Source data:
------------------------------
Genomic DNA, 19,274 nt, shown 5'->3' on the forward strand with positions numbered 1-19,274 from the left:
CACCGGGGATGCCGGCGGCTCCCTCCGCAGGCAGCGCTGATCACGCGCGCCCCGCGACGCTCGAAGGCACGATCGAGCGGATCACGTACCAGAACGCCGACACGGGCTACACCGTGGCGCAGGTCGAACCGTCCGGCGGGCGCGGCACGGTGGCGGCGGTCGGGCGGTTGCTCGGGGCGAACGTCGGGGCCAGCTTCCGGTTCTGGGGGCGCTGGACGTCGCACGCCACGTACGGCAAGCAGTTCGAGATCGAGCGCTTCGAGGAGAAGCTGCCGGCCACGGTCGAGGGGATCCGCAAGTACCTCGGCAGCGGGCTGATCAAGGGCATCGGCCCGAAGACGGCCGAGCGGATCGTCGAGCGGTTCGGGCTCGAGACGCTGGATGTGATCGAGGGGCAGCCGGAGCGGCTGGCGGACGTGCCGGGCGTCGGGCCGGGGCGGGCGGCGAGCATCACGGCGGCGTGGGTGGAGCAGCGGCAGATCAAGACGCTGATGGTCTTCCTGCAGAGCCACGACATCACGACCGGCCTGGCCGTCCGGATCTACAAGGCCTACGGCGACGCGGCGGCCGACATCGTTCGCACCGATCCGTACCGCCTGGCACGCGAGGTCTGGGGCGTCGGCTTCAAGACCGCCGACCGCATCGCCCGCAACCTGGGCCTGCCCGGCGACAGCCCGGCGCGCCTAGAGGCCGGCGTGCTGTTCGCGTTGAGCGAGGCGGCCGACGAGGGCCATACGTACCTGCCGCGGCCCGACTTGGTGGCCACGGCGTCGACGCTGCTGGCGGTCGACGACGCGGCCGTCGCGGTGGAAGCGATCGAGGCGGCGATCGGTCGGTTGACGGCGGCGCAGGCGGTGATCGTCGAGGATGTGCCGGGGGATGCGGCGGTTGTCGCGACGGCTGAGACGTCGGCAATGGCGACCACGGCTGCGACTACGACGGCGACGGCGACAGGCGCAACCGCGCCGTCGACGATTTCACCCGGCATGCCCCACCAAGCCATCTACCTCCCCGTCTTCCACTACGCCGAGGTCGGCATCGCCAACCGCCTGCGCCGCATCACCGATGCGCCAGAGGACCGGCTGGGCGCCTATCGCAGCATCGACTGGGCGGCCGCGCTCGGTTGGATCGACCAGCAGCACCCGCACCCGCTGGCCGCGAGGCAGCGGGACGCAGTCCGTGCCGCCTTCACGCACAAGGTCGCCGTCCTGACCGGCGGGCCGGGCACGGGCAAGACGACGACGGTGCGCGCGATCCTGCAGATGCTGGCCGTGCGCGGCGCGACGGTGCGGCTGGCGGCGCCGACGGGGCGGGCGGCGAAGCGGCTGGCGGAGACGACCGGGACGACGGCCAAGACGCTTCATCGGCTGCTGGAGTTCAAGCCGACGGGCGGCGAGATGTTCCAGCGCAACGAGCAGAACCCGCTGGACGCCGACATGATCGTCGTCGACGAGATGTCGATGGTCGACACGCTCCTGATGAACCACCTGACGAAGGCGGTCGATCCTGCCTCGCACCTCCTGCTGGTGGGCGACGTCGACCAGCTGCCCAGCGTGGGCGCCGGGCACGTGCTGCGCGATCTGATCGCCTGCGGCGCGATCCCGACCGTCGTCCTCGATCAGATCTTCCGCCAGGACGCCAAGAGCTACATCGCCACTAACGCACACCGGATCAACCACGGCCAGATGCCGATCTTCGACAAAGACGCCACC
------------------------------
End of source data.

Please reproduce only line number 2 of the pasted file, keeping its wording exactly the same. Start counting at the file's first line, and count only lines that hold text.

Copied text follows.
CACCGGGGATGCCGGCGGCTCCCTCCGCAGGCAGCGCTGATCACGCGCGCCCCGCGACGCTCGAAGGCACGATCGAGCGGATCACGTACCAGAACGCCGACACGGGCTACACCGTGGCGCAGGTCGAACCGTCCGGCGGGCGCGGCACGGTGGCGGCGGTCGGGCGGTTGCTCGGGGCGAACGTCGGGGCCAGCTTCCGGTTCTGGGGGCGCTGGACGTCGCACGCCACGTACGGCAAGCAGTTCGAGATCGAGCGCTTCGAGGAGAAGCTGCCGGCCACGGTCGAGGGGATCCGCAAGTACCTCGGCAGCGGGCTGATCAAGGGCATCGGCCCGAAGACGGCCGAGCGGATCGTCGAGCGGTTCGGGCTCGAGACGCTGGATGTGATCGAGGGGCAGCCGGAGCGGCTGGCGGACGTGCCGGGCGTCGGGCCGGGGCGGGCGGCGAGCATCACGGCGGCGTGGGTGGAGCAGCGGCAGATCAAGACGCTGATGGTCTTCCTGCAGAGCCACGACATCACGACCGGCCTGGCCGTCCGGATCTACAAGGCCTACGGCGACGCGGCGGCCGACATCGTTCGCACCGATCCGTACCGCCTGGCACGCGAGGTCTGGGGCGTCGGCTTCAAGACCGCCGACCGCATCGCCCGCAACCTGGGCCTGCCCGGCGACAGCCCGGCGCGCCTAGAGGCCGGCGTGCTGTTCGCGTTGAGCGAGGCGGCCGACGAGGGCCATACGTACCTGCCGCGGCCCGACTTGGTGGCCACGGCGTCGACGCTGCTGGCGGTCGACGACGCGGCCGTCGCGGTGGAAGCGATCGAGGCGGCGATCGGTCGGTTGACGGCGGCGCAGGCGGTGATCGTCGAGGATGTGCCGGGGGATGCGGCGGTTGTCGCGACGGCTGAGACGTCGGCAATGGCGACCACGGCTGCGACTACGACGGCGACGGCGACAGGCGCAACCGCGCCGTCGACGATTTCACCCGGCATGCCCCACCAAGCCATCTACCTCCCCGTCTTCCACTACGCCGAGGTCGGCATCGCCAACCGCCTGCGCCGCATCACCGATGCGCCAGAGGACCGGCTGGGCGCCTATCGCAGCATCGACTGGGCGGCCGCGCTCGGTTGGATCGACCAGCAGCACCCGCACCCGCTGGCCGCGAGGCAGCGGGACGCAGTCCGTGCCGCCTTCACGCACAAGGTCGCCGTCCTGACCGGCGGGCCGGGCACGGGCAAGACGACGACGGTGCGCGCGATCCTGCAGATGCTGGCCGTGCGCGGCGCGACGGTGCGGCTGGCGGCGCCGACGGGGCGGGCGGCGAAGCGGCTGGCGGAGACGACCGGGACGACGGCCAAGACGCTTCATCGGCTGCTGGAGTTCAAGCCGACGGGCGGCGAGATGTTCCAGCGCAACGAGCAGAACCCGCTGGACGCCGACATGATCGTCGTCGACGAGATGTCGATGGTCGACACGCTCCTGATGAACCACCTGACGAAGGCGGTCGATCCTGCCTCGCACCTCCTGCTGGTGGGCGACGTCGACCAGCTGCCCAGCGTGGGCGCCGGGCACGTGCTGCGCGATCTGATCGCCTGCGGCGCGATCCCGACCGTCGTCCTCGATCAGATCTTCCGCCAGGACGCCAAGAGCTACATCGCCACTAACGCACACCGGATCAACCACGGCCAGATGCCGATCTTCGACAAAGACGCCACC